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What Ended the Great Depression? Reevaluating the Role of Fiscal Policy

Nathan Perry

Colorado Mesa University

Matías Vernengo

Bucknell University

July 26, 2011

Levy Economics Institute, Working Paper No. 678

Conventional wisdom contends that fiscal policy was of secondary importance to the economic recovery in the 1930s. The recovery is then connected to monetary policy that allowed non-sterilized gold inflows to increase the money supply. Often, this is shown by measuring the fiscal multipliers, and demonstrating that they were relatively small. This paper shows that problems with the conventional measures of fiscal multipliers in the 1930s may have created an incorrect consensus on the irrelevance of fiscal policy. The rehabilitation of fiscal policy is seen as a necessary step in the reinterpretation of the positive role of New Deal policies for the recovery.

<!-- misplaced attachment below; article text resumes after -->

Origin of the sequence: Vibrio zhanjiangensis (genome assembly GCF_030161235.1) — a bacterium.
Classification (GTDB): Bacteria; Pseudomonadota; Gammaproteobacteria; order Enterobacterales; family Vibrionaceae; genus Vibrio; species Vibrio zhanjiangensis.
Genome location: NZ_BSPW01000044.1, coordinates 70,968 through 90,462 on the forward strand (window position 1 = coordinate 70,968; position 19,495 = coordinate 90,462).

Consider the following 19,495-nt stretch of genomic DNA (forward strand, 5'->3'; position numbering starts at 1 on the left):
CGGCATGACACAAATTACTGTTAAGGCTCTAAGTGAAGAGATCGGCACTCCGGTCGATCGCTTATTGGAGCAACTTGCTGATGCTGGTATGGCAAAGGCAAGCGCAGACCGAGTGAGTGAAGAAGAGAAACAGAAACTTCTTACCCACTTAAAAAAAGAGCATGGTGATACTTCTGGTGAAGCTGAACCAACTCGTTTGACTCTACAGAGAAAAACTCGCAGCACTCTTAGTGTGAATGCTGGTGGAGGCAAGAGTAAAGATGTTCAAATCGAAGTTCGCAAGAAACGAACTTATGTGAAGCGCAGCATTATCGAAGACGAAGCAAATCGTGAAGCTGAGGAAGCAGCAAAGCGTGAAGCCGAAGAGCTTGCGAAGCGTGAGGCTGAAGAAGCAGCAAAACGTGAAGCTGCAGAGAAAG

Number of Pages in PDF File: 20

Keywords: Fiscal Policy, Great Depression

JEL Classification: E62, E63, N12

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Date posted: July 26, 2011  

Suggested Citation

Perry, Nathan and Vernengo, Matías, What Ended the Great Depression? Reevaluating the Role of Fiscal Policy (July 26, 2011). Levy Economics Institute, Working Paper No. 678. Available at SSRN: https://ssrn.com/abstract=1895631 or http://dx.doi.org/10.2139/ssrn.1895631

Contact Information

Nathan Perry (Contact Author)
Colorado Mesa University
1100 North Ave
Grand Junction, CO 81501
United States
Matias Vernengo
Bucknell University ( email )
701 Moore Ave.
Lewisburg, PA 17837
United States
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